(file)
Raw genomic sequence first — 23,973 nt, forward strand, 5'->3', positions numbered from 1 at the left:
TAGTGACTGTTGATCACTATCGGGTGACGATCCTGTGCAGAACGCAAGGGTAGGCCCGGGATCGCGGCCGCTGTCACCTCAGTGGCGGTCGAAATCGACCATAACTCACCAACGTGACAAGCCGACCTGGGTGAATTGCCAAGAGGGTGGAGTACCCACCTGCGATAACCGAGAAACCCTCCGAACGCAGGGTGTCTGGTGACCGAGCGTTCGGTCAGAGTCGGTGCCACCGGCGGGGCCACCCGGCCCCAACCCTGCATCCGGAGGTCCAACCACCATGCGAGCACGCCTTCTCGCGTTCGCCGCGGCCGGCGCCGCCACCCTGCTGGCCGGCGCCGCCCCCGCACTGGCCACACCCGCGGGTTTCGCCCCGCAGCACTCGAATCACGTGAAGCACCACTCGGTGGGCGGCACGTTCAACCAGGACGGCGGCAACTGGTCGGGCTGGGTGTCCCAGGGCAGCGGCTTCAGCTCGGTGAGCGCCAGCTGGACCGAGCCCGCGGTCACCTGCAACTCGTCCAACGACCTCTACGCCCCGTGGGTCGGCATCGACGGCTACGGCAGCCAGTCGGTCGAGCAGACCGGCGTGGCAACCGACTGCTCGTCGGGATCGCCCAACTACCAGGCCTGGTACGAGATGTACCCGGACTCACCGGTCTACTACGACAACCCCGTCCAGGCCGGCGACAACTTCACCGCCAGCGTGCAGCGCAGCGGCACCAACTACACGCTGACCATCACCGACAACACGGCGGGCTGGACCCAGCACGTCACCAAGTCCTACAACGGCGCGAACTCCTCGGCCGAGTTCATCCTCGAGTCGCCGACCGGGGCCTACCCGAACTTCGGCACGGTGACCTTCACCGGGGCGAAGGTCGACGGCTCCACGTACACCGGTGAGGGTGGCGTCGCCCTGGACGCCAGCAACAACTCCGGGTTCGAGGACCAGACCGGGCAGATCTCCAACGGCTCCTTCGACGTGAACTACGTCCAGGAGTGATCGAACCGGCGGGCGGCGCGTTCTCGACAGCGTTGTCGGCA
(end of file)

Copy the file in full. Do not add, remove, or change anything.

Raw genomic sequence first — 23,973 nt, forward strand, 5'->3', positions numbered from 1 at the left:
TAGTGACTGTTGATCACTATCGGGTGACGATCCTGTGCAGAACGCAAGGGTAGGCCCGGGATCGCGGCCGCTGTCACCTCAGTGGCGGTCGAAATCGACCATAACTCACCAACGTGACAAGCCGACCTGGGTGAATTGCCAAGAGGGTGGAGTACCCACCTGCGATAACCGAGAAACCCTCCGAACGCAGGGTGTCTGGTGACCGAGCGTTCGGTCAGAGTCGGTGCCACCGGCGGGGCCACCCGGCCCCAACCCTGCATCCGGAGGTCCAACCACCATGCGAGCACGCCTTCTCGCGTTCGCCGCGGCCGGCGCCGCCACCCTGCTGGCCGGCGCCGCCCCCGCACTGGCCACACCCGCGGGTTTCGCCCCGCAGCACTCGAATCACGTGAAGCACCACTCGGTGGGCGGCACGTTCAACCAGGACGGCGGCAACTGGTCGGGCTGGGTGTCCCAGGGCAGCGGCTTCAGCTCGGTGAGCGCCAGCTGGACCGAGCCCGCGGTCACCTGCAACTCGTCCAACGACCTCTACGCCCCGTGGGTCGGCATCGACGGCTACGGCAGCCAGTCGGTCGAGCAGACCGGCGTGGCAACCGACTGCTCGTCGGGATCGCCCAACTACCAGGCCTGGTACGAGATGTACCCGGACTCACCGGTCTACTACGACAACCCCGTCCAGGCCGGCGACAACTTCACCGCCAGCGTGCAGCGCAGCGGCACCAACTACACGCTGACCATCACCGACAACACGGCGGGCTGGACCCAGCACGTCACCAAGTCCTACAACGGCGCGAACTCCTCGGCCGAGTTCATCCTCGAGTCGCCGACCGGGGCCTACCCGAACTTCGGCACGGTGACCTTCACCGGGGCGAAGGTCGACGGCTCCACGTACACCGGTGAGGGTGGCGTCGCCCTGGACGCCAGCAACAACTCCGGGTTCGAGGACCAGACCGGGCAGATCTCCAACGGCTCCTTCGACGTGAACTACGTCCAGGAGTGATCGAACCGGCGGGCGGCGCGTTCTCGACAGCGTTGTCGGCA